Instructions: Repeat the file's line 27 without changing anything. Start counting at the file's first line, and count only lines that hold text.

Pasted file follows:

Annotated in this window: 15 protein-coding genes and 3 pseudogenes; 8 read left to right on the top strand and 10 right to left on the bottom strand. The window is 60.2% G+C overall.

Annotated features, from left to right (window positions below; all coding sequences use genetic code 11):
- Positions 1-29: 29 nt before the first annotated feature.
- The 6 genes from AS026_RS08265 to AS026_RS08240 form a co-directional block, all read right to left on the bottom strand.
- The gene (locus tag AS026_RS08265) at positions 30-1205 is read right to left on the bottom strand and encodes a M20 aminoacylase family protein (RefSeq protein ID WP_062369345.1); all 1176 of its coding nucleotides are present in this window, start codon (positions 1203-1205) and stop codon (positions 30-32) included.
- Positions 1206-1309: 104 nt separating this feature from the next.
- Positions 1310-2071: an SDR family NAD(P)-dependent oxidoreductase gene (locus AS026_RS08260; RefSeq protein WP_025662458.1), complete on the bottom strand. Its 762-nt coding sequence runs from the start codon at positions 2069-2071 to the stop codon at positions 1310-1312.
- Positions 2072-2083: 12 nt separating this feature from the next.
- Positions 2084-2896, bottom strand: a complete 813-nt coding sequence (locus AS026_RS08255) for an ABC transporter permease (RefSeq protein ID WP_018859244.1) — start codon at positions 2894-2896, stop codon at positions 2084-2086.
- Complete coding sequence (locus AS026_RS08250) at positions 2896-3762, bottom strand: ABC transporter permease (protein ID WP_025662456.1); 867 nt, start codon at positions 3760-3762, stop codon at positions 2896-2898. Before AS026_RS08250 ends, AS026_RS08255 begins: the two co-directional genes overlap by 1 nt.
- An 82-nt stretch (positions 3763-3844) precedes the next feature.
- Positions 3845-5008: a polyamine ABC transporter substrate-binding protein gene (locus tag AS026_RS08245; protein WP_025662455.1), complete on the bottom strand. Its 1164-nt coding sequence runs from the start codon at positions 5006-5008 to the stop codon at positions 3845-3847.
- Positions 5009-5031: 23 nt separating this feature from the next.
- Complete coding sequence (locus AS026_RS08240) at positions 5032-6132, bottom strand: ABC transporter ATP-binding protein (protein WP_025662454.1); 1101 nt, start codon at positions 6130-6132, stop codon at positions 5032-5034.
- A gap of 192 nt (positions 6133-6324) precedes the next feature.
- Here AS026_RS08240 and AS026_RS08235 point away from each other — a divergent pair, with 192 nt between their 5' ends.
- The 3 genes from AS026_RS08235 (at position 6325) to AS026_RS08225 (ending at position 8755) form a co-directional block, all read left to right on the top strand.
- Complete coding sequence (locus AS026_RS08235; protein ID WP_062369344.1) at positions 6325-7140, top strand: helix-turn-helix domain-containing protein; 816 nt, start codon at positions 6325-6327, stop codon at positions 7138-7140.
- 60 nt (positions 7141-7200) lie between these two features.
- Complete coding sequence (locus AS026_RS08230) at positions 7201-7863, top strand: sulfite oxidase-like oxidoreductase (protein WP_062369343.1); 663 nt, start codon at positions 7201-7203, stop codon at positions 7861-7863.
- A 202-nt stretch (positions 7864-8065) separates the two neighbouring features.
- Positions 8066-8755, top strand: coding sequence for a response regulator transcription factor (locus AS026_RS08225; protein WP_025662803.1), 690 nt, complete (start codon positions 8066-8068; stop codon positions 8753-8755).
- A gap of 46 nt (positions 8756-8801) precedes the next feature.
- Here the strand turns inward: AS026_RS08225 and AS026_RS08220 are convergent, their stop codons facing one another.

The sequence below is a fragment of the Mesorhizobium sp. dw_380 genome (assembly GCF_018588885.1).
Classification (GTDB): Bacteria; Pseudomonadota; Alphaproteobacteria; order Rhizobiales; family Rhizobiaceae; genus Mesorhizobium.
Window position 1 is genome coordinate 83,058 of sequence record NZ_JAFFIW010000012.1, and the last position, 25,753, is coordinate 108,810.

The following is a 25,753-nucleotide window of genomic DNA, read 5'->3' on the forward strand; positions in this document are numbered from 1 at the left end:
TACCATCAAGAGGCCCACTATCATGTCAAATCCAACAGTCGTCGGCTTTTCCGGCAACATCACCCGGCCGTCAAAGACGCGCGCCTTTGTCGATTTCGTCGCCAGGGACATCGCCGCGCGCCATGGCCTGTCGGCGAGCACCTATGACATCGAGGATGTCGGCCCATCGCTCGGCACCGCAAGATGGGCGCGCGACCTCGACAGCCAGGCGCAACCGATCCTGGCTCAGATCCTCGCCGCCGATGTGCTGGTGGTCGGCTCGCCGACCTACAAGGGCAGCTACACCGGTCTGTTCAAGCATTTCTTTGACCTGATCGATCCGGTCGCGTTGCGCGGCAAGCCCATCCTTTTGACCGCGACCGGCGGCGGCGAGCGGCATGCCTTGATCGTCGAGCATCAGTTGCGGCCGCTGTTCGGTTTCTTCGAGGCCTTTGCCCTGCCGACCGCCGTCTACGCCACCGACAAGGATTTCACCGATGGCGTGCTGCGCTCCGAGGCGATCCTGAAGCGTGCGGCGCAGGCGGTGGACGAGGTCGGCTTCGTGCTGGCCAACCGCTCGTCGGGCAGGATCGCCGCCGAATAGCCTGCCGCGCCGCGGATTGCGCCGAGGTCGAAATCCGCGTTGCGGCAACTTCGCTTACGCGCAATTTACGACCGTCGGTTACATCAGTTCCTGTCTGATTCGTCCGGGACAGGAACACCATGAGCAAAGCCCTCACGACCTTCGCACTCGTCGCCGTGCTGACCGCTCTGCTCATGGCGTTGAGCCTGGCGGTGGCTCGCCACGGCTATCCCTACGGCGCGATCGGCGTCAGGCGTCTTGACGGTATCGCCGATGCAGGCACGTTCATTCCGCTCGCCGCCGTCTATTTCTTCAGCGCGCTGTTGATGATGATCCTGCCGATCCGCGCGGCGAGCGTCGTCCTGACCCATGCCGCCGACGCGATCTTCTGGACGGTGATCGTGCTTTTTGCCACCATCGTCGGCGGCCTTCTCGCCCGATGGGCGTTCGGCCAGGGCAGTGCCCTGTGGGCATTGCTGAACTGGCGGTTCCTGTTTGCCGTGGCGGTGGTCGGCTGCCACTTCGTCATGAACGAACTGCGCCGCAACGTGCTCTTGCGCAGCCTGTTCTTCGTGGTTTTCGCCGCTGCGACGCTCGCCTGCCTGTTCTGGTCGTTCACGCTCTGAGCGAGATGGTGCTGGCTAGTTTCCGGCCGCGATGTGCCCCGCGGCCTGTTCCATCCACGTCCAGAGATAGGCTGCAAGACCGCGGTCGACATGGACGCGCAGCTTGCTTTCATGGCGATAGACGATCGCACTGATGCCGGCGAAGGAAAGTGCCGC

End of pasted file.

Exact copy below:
Window position 1 is genome coordinate 83,058 of sequence record NZ_JAFFIW010000012.1, and the last position, 25,753, is coordinate 108,810.